“You can’t let her sit there alone, Selene. She’s afraid.”

I mounted the steps, but my mother didn’t turn. Clusters of pearls gleamed in her braids, while above them, the vulture crown pointed its beak to the sea as if it wished it could leap away and take flight. I joined her on the couch and saw what she was watching. The wide expanse of blue was dotted with hundreds of billowing sails. All of them were pointed toward the Harbor of Happy Returns. There was no battle. No resistance. A year ago our navy had suffered a terrible defeat at Actium, and now they had surrendered.

“He’s a boy,” she said without looking at me. “If he thinks he can keep Antony’s half of Rome, then he’s a fool. There was no greater man than Julius, and the Romans left him dead on the Senate floor.”

“I thought Father was Rome’s greatest man.”

My mother turned. Her eyes were such a light brown as to be almost gold. “Julius loved power more than anything else. Your father loves only chariot races and wine.”

“And you.”

The edges of her lips turned down. “Yes.” She gazed back at the water. The fortunes of the Ptolemies had first been shaped by the sea when Alexander the Great had died. As the empire split, his cousin Ptolemy had sailed to Egypt and later made himself king. Now, this same sea was changing our fortunes again. “I have let Octavian know I am willing to negotiate. I even sent him my scepter, but he’s given me nothing in return. There will be no rebuilding Thebes.” Sixteen years before her birth, Thebes had been destroyed by Ptolemy IX when the city had rebelled. It had been her dream to restore it. “This will be my last day on Egypt’s throne.”

The finality in her voice was frightening. “Then what do we have left to hope for?” I asked.

“They say Octavian was raised by Julius’s sister. Perhaps he’ll want to see Julius’s son on the throne.”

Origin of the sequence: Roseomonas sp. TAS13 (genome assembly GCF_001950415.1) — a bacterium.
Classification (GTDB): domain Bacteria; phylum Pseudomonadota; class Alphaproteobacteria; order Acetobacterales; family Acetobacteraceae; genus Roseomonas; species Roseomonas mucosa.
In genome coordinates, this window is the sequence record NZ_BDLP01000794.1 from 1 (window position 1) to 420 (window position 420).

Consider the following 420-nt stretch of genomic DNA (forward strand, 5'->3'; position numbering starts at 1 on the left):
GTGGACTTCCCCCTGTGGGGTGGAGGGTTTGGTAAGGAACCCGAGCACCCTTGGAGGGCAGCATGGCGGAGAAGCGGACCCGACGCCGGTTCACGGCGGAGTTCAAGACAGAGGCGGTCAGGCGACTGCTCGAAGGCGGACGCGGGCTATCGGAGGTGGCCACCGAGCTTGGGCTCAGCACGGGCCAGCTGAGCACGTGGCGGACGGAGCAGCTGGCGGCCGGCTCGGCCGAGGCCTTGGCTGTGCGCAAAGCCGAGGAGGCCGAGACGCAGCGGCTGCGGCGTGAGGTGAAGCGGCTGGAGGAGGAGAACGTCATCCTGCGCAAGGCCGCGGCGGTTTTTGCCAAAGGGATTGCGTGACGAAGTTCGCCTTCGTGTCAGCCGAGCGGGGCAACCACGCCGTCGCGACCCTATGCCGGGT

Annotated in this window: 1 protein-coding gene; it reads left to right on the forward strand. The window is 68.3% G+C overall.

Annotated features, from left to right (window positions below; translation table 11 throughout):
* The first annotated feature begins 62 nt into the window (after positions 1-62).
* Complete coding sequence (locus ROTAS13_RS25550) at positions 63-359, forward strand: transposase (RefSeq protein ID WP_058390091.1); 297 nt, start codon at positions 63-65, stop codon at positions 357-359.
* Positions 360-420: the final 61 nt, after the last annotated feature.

“But where do you think Caesarion is now?”

I knew she was picturing Caesarion, with his broad shoulders and striking smile. “In Berenice with his tutor, waiting for a ship to take him to India,” she said hopefully. After the Battle of Actium, my eldest brother had escaped, and the princess Iotapa, who had been promised in marriage to Alexander, had fled back to Media. We were like leaves being blown about by the wind. My mother saw the look on my face, and took off her necklace of pink sea pearls. “This has always brought me protection, Selene. Now I want it to protect you.” She placed it over my head, and its golden pendant with small onyx gems felt cold against my chest. Then her back stiffened against the wooden couch. “What is that?”

I held my breath, and above the crashing waves I could hear men pounding on the door below us.

“Is it he?” my mother cried, and I followed the silk hem of her gown to the bottom of the stairs. Alexander was in front of the door, and his face was gray.

“No, it’s Father,” Alexander said. But he held out his hands before she could come closer. “He tried to kill himself, Mother. He’s dying!”

“Antony!” my mother screamed, and she pressed her face against the metal grille in the door. “Antony, what have you done?” Alexander and I couldn’t hear what our father was saying. Our mother was shaking her head. “No,” she said, “I can’t…. If I open this door, any one of your soldiers could seize us for ransom.”

“Please!” Alexander cried. “He’s dying!”

“But if she opens the door—” Charmion began.

“Then use the window!” I exclaimed.

My mother had already thought of it. She was rushing up the stairs, and the five of us followed swiftly at her heels. The mausoleum wasn’t complete—no one could have predicted it would be needed so soon. Workmen’s equipment had been left behind, and my mother shouted, “Alexander, the rope!”

She flung open the lattice shutters of the window overlooking the Temple of Isis. Below, waves crashed against the eastern casements. I can’t say how long it took for my mother to do the unthinkable. Of course, she had Alexander and Iras to help. But as soon as our father’s bloodied litter on the ground below was fastened to the rope, she lifted him two stories and moved him onto the floor of the mausoleum.